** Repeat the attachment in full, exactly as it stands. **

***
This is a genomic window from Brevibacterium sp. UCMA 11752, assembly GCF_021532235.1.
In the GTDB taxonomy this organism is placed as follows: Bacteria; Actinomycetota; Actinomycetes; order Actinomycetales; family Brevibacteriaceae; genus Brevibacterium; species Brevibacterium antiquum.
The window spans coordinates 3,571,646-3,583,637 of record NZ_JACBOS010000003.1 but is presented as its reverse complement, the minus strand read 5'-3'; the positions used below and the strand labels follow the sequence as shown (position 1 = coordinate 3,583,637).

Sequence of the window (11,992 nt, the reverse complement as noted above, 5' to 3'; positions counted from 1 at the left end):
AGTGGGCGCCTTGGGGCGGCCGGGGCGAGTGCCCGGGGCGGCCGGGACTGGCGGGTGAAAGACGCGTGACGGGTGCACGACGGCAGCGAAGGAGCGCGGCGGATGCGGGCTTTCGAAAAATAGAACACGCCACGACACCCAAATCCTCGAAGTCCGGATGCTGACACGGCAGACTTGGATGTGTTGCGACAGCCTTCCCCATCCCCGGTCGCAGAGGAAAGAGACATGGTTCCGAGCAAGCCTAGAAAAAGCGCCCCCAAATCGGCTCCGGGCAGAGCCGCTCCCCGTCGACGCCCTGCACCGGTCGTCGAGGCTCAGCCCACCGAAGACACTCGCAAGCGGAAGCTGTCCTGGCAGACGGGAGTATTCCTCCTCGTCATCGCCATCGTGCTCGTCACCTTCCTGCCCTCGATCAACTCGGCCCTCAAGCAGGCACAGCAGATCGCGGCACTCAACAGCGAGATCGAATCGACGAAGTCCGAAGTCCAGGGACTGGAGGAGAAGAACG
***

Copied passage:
This is a genomic window from Brevibacterium sp. UCMA 11752, assembly GCF_021532235.1.
In the GTDB taxonomy this organism is placed as follows: Bacteria; Actinomycetota; Actinomycetes; order Actinomycetales; family Brevibacteriaceae; genus Brevibacterium; species Brevibacterium antiquum.
The window spans coordinates 3,571,646-3,583,637 of record NZ_JACBOS010000003.1 but is presented as its reverse complement, the minus strand read 5'-3'; the positions used below and the strand labels follow the sequence as shown (position 1 = coordinate 3,583,637).

Sequence of the window (11,992 nt, the reverse complement as noted above, 5' to 3'; positions counted from 1 at the left end):
AGTGGGCGCCTTGGGGCGGCCGGGGCGAGTGCCCGGGGCGGCCGGGACTGGCGGGTGAAAGACGCGTGACGGGTGCACGACGGCAGCGAAGGAGCGCGGCGGATGCGGGCTTTCGAAAAATAGAACACGCCACGACACCCAAATCCTCGAAGTCCGGATGCTGACACGGCAGACTTGGATGTGTTGCGACAGCCTTCCCCATCCCCGGTCGCAGAGGAAAGAGACATGGTTCCGAGCAAGCCTAGAAAAAGCGCCCCCAAATCGGCTCCGGGCAGAGCCGCTCCCCGTCGACGCCCTGCACCGGTCGTCGAGGCTCAGCCCACCGAAGACACTCGCAAGCGGAAGCTGTCCTGGCAGACGGGAGTATTCCTCCTCGTCATCGCCATCGTGCTCGTCACCTTCCTGCCCTCGATCAACTCGGCCCTCAAGCAGGCACAGCAGATCGCGGCACTCAACAGCGAGATCGAATCGACGAAGTCCGAAGTCCAGGGACTGGAGGAGAAGAACG